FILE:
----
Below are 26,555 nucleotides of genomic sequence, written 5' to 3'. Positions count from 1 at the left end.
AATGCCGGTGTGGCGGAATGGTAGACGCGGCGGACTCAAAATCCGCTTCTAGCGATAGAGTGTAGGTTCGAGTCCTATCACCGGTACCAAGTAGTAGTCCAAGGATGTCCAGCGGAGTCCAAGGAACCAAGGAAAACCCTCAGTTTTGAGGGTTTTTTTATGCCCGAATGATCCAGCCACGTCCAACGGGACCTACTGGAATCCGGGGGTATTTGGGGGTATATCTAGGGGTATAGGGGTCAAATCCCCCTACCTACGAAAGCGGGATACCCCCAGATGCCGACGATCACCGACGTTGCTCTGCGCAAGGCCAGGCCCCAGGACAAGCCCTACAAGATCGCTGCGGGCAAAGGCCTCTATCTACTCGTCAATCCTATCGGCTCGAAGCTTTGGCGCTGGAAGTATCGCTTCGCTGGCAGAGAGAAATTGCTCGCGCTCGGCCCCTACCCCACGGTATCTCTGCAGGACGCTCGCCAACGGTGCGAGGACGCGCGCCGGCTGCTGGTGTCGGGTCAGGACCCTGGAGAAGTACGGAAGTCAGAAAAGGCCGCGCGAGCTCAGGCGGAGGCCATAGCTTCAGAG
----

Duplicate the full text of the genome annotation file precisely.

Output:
Below are 26,555 nucleotides of genomic sequence, written 5' to 3'. Positions count from 1 at the left end.
AATGCCGGTGTGGCGGAATGGTAGACGCGGCGGACTCAAAATCCGCTTCTAGCGATAGAGTGTAGGTTCGAGTCCTATCACCGGTACCAAGTAGTAGTCCAAGGATGTCCAGCGGAGTCCAAGGAACCAAGGAAAACCCTCAGTTTTGAGGGTTTTTTTATGCCCGAATGATCCAGCCACGTCCAACGGGACCTACTGGAATCCGGGGGTATTTGGGGGTATATCTAGGGGTATAGGGGTCAAATCCCCCTACCTACGAAAGCGGGATACCCCCAGATGCCGACGATCACCGACGTTGCTCTGCGCAAGGCCAGGCCCCAGGACAAGCCCTACAAGATCGCTGCGGGCAAAGGCCTCTATCTACTCGTCAATCCTATCGGCTCGAAGCTTTGGCGCTGGAAGTATCGCTTCGCTGGCAGAGAGAAATTGCTCGCGCTCGGCCCCTACCCCACGGTATCTCTGCAGGACGCTCGCCAACGGTGCGAGGACGCGCGCCGGCTGCTGGTGTCGGGTCAGGACCCTGGAGAAGTACGGAAGTCAGAAAAGGCCGCGCGAGCTCAGGCGGAGGCCATAGCTTCAGAG